keep in mind that all children are unique. Whether your child
reaches milestones early or late, she has her own developmental
path to follow. The dividing lines between these months are
very fuzzy. If you have any concerns or questions about your
child's development, please check with her health care provider.
Your Baby Is Active
Your child is walking well now. She is very active and is
jumping, running and playing all the time. Her steps are more
even and she's got the hang of the smooth heel-to-toe motion
adult's use. She's also getting better at jumping, throwing
a ball overhand, brushing her teeth without help, and washing
and drying her hands. Thus she is learning to take acre of
her own requirements a
needs without your help. Your child can now handle small objects
with ease. She can stack blocks, knock over towers, pull off
her shoes, turn book pages, and hold a cup with one hand.
She might even be able to balance on one foot for a second
or take a big jump forward with her feet together.
Learning to make sentences
By now, your child should be able to use at least 50 single
words, construct simple two-word sentences, and be able to
follow a two-step command, like "Please get your shoes and
bring them to Dad so he can put them on." You can probably
understand what she's saying about half the time, but don't
expect to make sense of everything she says until she's around
4. Young children often confuse pronouns - so you might find
her avoiding them completely by saying "Ball get" or "Baby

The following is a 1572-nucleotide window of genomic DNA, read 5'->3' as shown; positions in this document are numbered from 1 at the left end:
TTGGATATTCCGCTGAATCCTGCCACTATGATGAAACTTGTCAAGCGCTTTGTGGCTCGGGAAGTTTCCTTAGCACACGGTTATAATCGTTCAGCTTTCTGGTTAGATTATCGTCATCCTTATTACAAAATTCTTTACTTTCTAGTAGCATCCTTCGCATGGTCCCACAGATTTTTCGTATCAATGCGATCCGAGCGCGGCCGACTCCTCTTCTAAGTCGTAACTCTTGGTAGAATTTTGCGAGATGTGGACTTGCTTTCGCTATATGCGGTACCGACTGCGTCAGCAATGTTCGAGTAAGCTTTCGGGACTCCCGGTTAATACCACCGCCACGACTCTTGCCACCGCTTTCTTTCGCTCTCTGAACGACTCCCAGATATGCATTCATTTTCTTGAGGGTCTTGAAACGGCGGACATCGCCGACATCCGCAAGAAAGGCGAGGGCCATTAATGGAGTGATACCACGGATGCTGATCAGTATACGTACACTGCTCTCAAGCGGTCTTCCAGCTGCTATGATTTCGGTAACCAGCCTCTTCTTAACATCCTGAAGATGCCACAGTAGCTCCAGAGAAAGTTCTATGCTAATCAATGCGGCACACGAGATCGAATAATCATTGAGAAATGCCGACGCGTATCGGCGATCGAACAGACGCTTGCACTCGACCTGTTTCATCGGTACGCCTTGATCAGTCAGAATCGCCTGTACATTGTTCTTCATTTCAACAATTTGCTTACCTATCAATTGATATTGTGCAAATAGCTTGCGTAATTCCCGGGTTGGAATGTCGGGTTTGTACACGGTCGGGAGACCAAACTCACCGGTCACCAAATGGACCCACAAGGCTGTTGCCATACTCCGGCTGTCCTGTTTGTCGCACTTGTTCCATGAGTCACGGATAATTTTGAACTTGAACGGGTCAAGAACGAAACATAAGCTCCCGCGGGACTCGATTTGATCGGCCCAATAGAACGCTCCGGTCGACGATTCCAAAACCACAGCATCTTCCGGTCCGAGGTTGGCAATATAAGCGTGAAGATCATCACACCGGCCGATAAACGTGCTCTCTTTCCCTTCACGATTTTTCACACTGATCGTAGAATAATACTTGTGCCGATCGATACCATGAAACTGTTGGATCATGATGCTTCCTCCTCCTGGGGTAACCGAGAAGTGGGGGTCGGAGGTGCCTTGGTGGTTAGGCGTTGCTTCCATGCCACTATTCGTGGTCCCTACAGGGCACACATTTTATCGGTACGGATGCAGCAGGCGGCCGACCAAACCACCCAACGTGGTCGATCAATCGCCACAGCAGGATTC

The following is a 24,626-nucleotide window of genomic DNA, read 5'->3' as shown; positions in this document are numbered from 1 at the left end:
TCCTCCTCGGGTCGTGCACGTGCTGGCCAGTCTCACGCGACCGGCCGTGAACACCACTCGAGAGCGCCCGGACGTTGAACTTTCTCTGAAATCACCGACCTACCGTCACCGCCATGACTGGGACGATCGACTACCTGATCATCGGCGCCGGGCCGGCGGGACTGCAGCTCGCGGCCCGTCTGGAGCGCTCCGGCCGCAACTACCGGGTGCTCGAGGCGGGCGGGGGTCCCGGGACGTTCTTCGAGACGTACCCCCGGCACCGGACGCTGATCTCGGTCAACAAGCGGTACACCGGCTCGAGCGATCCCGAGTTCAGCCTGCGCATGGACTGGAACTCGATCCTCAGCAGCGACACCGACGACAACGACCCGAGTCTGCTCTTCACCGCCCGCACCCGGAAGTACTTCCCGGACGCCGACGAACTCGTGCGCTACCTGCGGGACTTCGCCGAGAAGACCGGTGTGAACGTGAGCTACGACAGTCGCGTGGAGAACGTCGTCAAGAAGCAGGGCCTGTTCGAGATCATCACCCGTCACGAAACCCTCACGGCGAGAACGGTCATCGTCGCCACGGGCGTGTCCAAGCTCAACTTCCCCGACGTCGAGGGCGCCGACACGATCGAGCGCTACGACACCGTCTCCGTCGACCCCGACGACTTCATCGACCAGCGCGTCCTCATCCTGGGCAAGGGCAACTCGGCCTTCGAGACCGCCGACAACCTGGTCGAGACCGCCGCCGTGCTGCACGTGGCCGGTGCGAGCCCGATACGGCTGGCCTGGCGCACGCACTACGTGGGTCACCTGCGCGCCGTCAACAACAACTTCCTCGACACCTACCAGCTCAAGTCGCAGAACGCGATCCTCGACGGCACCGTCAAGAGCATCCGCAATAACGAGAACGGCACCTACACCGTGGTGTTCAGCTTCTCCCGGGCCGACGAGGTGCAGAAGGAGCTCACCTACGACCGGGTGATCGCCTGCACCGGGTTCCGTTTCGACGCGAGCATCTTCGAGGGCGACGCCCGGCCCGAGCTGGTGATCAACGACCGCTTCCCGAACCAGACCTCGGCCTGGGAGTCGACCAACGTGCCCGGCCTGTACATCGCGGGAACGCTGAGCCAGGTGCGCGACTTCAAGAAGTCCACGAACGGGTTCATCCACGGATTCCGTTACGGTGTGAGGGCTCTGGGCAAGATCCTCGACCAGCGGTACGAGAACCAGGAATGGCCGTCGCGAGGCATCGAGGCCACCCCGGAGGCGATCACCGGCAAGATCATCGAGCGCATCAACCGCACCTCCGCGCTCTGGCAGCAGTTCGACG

Your toddler will keep slimming down after her second birthday.
Don't worry…this is very normal. As her head grows more slowly
and her limbs and torso start to lengthen, gradually her body
proportions will become more like an adult's. So don't worry
that maybe you are not feeding her properly and make a fuss
if she doesn't eat properly. This is the basic change that
will take place.
Controlling impulses and negative
Your child is slowly developing the ability to control her
actions - but at this age, she's still prone to a fair amount
of pushing, shoving, yelling, and tantrums. You can't expect
perfect behaviour from her all the time. Keep reminding her
that talking gets better results than acting out - and make
sure you praise her when she makes an effort to communicate
with words. Also she might want to know certain things and
will ask you lots of questions. You have to be patient with
her. Helping your child understand the "why" of rules will
make it easier for him to follow them. Explain that we do
some things to stay safe - such as holding hands while crossing
the street, and wearing shoes outside. Keep your rules reasonable,
clear, and consistent, and be patient while he learns to follow
them. Most kids will need a lot of gentle reminders.
Needs less sleep
Between ages 2 and 3, children need between nine and 13 hours
of sleep a night. Most children also take a nap in the early
afternoon, but some give up naps entirely. There's no right
amount of sleep at this age. Let your child get what she needs
to feel alert and rested.